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The Price of Death

(Zappala, a Pennsylvania native, teaches history at Fremont High School in Los Angeles)

Not long ago, $250,000 bought you a house, a car, started a college trust fund and still left you with enough for dinner at the Olive Garden. Today, $250,000 gets you a dead soldier.

My brother, Sgt. Sherwood Baker, was killed in action in Baghdad last month. Before he left, he took out the maximum Servicemembers' Group Life Insurance: $250,000. His wife gets that money and a folded flag. It should come with note: "Thanks for doing business with Uncle Sam. The medals are on us." What I'm left with is a dead brother, a fatherless nephew and a giant void where this giant man once stood.

For a guy who never made a lot of money in his life--he was a front line soldier making $2500 a month--Sherwood paid the highest price in the war, while companies and individuals in the war business are reaping maximum profits. Bush has dumped $149 billion into this war. In what reservoir does the all this money rain? Certainly not the bank accounts of widows! Who is truly rewarded for their sacrifice? How about this: Halliburton has racked up billions in government contracts since the start of the war.

And then there's Ahmed Chalabi and the INC. His organization received $39 million in 'aid' along with a fat $340,000 a month stipend for the last 2 years.

Sherwood had it all wrong. Maybe if he had helped to invent evidence to start a war, the Bush people would have been more rewarding. He certainly would have been on track to a safer and more profitable career path.

What exactly is false information worth to Uncle Sam? So long as you don't become an Iranian spy, it seems, it keeps you in the Pentagon penthouse.

But that racket wouldn't suit Sherwood. He did what most patriotic Americans do-he worked for a living. He knew he would never be rich from his job, but he wanted to help people. He was a county caseworker for the mentally handicapped. To supplement his income, he hired himself out as a DJ at local bars and clubs. Sherwood wasn't enough of an entrepreneur to make it into Harvard Business School. So, when George Bush told him to go to work with his Guard Unit in Iraq, he went willingly.

Sherwood never did own a Hummer; he was a gunner on a Humvee. Today, he's not lying on the couch in his remolded living room with a Big Screen TV and surround sound, playing video games with his son. He's lying alone in his grave.

Sherwood worked until the very end--he died pulling perimeter security for the Iraqi Survey Group. This group has assumed the responsibility of finding those elusive weapons of mass destruction (WMD)--any WMD--with the high hopes of making an honest man out of the President.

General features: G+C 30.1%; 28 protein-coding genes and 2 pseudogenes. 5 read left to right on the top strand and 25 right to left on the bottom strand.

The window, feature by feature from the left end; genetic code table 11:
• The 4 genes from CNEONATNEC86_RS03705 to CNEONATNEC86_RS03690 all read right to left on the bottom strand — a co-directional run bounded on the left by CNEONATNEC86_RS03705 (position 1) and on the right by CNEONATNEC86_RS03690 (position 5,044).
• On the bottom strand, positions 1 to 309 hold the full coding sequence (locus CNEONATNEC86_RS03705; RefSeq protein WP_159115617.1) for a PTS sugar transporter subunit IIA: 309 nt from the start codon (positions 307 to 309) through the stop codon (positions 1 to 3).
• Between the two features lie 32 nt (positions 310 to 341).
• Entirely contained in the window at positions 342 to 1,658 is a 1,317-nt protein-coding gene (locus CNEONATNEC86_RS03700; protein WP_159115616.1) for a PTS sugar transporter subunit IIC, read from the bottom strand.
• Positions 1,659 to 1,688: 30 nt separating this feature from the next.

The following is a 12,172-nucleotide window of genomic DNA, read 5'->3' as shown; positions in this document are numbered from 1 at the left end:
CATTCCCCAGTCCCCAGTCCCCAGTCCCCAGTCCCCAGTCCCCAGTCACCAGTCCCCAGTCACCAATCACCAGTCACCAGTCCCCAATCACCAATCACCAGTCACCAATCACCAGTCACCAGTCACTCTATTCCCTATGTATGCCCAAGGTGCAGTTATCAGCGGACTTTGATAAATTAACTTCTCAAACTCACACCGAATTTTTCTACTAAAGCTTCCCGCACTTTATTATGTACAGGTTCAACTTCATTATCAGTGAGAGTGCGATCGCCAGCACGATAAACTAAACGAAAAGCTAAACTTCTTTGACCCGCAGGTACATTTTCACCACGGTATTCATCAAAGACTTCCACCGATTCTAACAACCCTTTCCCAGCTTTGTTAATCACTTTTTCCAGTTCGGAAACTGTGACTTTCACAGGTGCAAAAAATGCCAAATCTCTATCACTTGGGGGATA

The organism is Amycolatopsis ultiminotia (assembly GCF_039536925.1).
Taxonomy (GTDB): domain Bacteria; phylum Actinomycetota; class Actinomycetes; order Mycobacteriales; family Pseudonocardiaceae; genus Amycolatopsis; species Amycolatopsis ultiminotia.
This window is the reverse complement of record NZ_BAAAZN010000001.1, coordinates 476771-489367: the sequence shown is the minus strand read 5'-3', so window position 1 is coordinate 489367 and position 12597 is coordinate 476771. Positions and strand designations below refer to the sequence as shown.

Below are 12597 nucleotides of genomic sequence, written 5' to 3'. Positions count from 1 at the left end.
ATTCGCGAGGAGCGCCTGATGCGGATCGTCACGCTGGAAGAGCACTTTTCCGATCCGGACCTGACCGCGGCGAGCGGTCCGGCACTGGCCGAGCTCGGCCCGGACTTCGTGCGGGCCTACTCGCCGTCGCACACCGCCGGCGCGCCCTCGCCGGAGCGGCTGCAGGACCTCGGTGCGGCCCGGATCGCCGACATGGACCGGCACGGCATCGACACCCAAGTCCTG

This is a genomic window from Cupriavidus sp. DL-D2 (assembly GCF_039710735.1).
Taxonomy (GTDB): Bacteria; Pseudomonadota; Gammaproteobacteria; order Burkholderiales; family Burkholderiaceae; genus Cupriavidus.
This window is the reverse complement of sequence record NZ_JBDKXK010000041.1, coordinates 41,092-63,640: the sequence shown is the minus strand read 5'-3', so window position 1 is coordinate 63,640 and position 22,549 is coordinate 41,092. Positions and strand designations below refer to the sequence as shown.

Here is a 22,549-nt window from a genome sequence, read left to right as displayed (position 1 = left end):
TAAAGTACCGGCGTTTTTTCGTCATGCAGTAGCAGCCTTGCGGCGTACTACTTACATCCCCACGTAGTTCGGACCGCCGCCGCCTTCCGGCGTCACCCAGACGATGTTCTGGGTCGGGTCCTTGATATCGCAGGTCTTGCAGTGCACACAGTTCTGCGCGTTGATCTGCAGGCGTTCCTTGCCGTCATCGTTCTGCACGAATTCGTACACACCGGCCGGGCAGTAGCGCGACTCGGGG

Sherwood's death presents an amazing irony. Find WMD, Sherwood? No, brother, if you wanted to make money and be alive, you should have told everybody that they existed and you knew where to find them.

Just before he died, Sherwood plainly illustrated where a life of hard work and dedication gets you--hungry and thirsty in the desert. In his last e-mail, he asked that we send him and his fellow soldiers food and water. As it turns out, the most powerful military machine in the world has its soldiers on rations.

How does this happen? I went to Halliburton's website to look for clues. After a dispute with the government over a few million dollars in overcharges, Halliburton stubbornly stated, "We may withhold all or a portion of the payments to our subcontractors" who provide food services. Which basically means that U.S. soldiers in Iraq don't eat. Despite its newfound billions in revenue, Halliburton has failed to fulfill its most basic responsibility--feed our troops. Our soldiers, on the other hand, have to do their job, no matter how hungry they are, or face courts-martial and time in Leavenworth. Just ask Camilo Mejia, the conscientious objector who was sentenced to a year in jail.

I've come to believe that Sherwood died for everybody else. I've had countless people tell me my brother is a hero and died defending our freedom. They may be right. In a country that promotes the virtues of the Free Market, he died for the benefit of the war profiteers and for very little benefit to himself.
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